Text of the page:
Over the past few years, Lee Ridley, aka Lost Voice Guy, has become one of our favourite gagmasters at the Fringe. As the stage name suggests, he’s unable to speak (due to cerebral palsy), but he has a speech synthesiser which does the job of delivering his wry humour instead. There’s a hilarious story (sadly footage is not available) of how he once auditioned for X Factor, stood there in front of the judges, and had the synthesiser read the lyrics to I Believe I Can Fly by R Kelly. They didn’t see the funny side. You will if you go to see him.
His new show Inspiration Porn arose from a frustration with motivational internet memes, especially where they relate to disability. But we have to start with the elephant in the room…
You must have experienced prejudice, stigma and abuse because of the terrible affliction you were born with… how exactly have you overcome being a Geordie?
I admit it has been very tough. It’s no fun being stared at, pointed at and laughed at just because I have problems with drinking, no one can understand me and the fact that I’m shit at playing football. It’s not even my fault that I’m from Newcastle!
Did you ever think of giving your text-to-speech software a Geordie accent? Do they even do regional versions?
Yes, it’s possible. It’d just take a lot of work from someone with a Geordie accent to do it for me. I think it’s about nine hours of speaking to create a voice for someone. I have heard some of these accents getting used on devices though, and they actually sound quite decent. I think I would like to try a Geordie accent one day, just to see what it sounded like. I’m not sure if I’d keep it though. I’ve used my current voice for over ten years now, so it’s part of who I am. It would be weird if it suddenly changed now. Plus I think my current posh Robocop accent makes all my material funnier anyway.
Your gags can be dark and a bit sick, like the guys from Viz. Do you think there’s something in the water in your part of the world that lends itself to black humour?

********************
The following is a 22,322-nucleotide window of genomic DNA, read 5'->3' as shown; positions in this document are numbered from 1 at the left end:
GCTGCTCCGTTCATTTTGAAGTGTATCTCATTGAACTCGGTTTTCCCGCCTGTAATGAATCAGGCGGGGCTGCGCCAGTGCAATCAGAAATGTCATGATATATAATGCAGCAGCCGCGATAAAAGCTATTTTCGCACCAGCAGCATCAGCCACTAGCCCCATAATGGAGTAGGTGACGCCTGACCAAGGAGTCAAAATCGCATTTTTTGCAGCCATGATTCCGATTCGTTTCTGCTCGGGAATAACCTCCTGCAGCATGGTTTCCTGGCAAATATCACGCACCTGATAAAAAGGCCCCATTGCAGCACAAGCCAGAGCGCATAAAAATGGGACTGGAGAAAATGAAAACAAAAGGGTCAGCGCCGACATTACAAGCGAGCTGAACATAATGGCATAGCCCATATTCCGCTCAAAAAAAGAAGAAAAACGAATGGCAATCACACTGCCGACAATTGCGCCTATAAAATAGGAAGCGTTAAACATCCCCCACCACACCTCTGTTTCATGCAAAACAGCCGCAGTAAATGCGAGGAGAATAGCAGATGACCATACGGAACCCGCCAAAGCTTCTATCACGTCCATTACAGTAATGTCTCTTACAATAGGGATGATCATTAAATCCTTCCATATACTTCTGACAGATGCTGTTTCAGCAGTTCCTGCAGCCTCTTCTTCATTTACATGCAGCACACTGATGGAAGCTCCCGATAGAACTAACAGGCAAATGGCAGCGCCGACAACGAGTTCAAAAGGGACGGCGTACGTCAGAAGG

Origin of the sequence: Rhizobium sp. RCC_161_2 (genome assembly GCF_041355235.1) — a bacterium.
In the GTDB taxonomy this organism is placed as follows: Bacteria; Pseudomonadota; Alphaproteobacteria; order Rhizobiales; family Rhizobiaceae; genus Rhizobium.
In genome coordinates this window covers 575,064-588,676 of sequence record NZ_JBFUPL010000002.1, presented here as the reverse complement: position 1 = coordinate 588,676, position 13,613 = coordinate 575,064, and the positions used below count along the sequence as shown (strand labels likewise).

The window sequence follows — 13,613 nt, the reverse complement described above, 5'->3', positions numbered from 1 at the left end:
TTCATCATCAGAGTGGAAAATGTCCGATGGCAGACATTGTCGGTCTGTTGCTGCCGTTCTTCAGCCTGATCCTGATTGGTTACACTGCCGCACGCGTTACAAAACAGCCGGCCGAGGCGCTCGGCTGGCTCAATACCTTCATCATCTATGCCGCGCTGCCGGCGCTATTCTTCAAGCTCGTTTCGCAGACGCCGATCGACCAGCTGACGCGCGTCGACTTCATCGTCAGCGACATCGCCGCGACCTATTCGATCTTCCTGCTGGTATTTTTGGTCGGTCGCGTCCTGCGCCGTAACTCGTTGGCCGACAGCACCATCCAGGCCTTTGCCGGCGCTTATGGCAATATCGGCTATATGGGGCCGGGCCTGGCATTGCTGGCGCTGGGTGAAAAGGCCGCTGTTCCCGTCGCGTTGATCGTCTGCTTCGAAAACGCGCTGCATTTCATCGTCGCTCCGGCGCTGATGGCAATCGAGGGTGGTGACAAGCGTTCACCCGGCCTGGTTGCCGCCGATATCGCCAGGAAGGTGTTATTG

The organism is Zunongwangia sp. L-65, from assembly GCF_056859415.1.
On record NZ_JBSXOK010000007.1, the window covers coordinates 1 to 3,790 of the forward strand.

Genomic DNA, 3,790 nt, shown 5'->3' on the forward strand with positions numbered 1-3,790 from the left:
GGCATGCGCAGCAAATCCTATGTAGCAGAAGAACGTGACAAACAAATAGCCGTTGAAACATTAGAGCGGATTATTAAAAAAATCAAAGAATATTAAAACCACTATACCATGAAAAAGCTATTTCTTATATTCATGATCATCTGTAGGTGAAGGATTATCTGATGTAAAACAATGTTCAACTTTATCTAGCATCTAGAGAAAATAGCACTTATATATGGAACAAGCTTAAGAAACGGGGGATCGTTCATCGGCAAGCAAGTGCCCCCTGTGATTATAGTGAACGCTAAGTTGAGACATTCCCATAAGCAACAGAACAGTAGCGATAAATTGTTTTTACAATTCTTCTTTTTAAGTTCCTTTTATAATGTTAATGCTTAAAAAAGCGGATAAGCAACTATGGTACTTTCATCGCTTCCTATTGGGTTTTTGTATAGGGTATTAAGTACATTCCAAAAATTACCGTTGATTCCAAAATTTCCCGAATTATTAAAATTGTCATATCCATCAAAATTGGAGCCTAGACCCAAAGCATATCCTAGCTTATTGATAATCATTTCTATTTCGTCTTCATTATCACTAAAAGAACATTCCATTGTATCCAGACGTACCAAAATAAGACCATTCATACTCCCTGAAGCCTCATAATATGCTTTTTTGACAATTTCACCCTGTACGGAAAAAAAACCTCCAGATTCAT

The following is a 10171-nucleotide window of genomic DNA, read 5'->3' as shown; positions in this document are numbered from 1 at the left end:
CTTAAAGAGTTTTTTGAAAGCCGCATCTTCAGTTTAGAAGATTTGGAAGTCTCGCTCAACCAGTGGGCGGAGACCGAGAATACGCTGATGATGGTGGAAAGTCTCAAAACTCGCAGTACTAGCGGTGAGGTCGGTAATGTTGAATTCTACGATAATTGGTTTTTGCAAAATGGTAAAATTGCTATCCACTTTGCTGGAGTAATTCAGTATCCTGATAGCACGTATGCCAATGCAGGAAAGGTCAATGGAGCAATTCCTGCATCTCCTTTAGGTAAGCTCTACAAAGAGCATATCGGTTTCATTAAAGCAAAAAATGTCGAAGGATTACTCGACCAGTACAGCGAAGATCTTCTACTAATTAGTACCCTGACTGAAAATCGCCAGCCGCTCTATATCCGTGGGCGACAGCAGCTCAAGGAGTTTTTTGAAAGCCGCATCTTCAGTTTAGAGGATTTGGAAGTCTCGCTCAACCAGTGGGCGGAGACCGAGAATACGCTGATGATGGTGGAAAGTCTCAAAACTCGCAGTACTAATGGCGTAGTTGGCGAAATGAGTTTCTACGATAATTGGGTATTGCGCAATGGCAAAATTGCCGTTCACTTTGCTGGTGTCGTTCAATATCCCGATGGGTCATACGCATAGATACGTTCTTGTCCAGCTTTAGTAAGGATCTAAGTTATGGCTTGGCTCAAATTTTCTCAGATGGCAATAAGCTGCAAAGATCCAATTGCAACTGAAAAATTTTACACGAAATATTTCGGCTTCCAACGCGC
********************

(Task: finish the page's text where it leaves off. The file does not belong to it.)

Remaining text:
I do think that Geordies enjoy having a laugh. That’s probably why The Stand Comedy Club in Newcastle has been so successful and why I enjoy gigging there so much. In fact, I very rarely have a bad gig when I’m gigging in my home city. I just think that people are more receptive to having a good night out at a comedy club. I also think that that means we can push the boundaries a little bit and see how much we can get away with. From a personal point of view, I always prefer to try new material out in Newcastle before I take it anywhere else. I find that Geordies have a good sense for what is funny and what isn’t.
Your new show takes a pop at “inspirational” quotes and internet memes. What does inspire you, if it’s not internet memes?
Don’t be mistaken, I’m inspired by disabled people all the time. But not just because they’re disabled. They inspire me because they’ve taught me that I can use a trouser hanger to hold open my book. They inspire me because they use hair straighteners to pick up stuff off the floor. And they inspire me by the way they take advantage of the Make-a-Wish Foundation to get a free trip to Disney Land.
Are there any memes you do enjoy?
All my Facebook friends will know that I can’t resist a meme that involves a dog! I’m forever liking and sharing dog memes on social media. With all the shit that’s going on in the world at the moment, pictures of dogs help make everything feel alright!
You’ve been outspoken about Tory government cuts. How do you feel since the election? They didn’t really win, but they didn’t really lose either…
I was surprisingly pleased with the election result actually. I think that’s mostly because I thought the Conservatives were going to walk to a large majority though. So it was nice to see Labour do quite well. I don’t think anyone expected them to win, but hopefully now the tide is turning a bit, and I hope they can build on this going forward. If they don’t, all my disabled mates will be dead soon….
How are things coming on with your Radio 4 series, Ability? When will it be broadcast?
I’ve just started working on writing the series in the past few months. I was delighted that the pilot episode was so well received and, obviously, I was over the moon when the series got commissioned. Now I can’t wait to get stuck into it properly and do the best I can with it. I never dreamed that I’d ever be writing a sitcom for Radio 4. So it’s such an exciting experience! I’m very lucky to have a great writing partner in Katherine Jakeways who has helped me improve my writing skills a great deal. Hopefully you’ll be able to hear it in early 2018.
Finally, any inspirational words you’d like to leave us with?
Don’t be a bastard.